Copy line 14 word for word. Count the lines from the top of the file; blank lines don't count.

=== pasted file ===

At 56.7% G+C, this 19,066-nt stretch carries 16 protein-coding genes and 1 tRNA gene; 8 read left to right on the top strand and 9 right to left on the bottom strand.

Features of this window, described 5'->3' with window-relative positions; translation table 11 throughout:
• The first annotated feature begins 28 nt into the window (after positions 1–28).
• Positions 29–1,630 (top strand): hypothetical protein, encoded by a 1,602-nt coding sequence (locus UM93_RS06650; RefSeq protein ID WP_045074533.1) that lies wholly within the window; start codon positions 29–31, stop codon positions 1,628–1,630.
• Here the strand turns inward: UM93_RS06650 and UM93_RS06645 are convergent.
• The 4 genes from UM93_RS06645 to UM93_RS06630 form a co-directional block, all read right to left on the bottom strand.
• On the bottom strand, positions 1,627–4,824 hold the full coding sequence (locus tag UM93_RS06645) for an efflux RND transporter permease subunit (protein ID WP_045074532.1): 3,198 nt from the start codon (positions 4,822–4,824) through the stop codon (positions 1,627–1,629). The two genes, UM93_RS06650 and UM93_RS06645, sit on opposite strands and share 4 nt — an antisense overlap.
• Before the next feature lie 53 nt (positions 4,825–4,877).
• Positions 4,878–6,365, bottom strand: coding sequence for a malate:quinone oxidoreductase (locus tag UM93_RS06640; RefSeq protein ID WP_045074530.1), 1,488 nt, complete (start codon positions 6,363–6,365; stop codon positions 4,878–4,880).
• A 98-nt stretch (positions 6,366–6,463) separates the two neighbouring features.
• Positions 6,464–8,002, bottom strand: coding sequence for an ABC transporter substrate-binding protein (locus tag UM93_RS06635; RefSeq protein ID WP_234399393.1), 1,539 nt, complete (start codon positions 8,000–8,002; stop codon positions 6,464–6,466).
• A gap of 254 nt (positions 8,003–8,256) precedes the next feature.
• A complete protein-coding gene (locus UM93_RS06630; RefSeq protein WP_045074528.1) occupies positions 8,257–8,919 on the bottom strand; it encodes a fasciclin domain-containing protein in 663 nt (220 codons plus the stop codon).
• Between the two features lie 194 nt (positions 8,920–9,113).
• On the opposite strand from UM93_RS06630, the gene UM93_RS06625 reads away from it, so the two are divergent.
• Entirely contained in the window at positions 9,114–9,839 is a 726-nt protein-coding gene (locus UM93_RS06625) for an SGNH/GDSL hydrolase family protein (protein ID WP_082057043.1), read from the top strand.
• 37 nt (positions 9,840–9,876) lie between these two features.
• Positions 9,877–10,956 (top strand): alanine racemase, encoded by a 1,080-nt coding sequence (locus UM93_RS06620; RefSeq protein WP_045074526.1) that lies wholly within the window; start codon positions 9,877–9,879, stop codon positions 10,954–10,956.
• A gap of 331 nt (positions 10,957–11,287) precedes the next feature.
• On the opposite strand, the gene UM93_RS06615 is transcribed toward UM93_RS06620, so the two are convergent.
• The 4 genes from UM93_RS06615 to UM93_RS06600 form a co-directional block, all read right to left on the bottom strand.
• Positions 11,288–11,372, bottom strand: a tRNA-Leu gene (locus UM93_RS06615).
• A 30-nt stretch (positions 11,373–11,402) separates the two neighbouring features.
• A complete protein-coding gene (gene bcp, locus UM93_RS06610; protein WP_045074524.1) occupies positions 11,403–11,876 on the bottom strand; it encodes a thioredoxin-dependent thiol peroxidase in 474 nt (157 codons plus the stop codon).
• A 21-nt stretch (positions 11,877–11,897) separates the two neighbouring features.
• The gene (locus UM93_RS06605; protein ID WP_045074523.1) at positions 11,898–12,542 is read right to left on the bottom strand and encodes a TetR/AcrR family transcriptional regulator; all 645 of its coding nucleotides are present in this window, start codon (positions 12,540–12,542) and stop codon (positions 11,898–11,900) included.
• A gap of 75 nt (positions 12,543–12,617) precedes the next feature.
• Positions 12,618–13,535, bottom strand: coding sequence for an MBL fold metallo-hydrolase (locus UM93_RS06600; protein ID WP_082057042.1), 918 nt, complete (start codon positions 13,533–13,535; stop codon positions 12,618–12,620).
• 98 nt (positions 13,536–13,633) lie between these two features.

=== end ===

• Between the two features lie 194 nt (positions 8,920–9,113).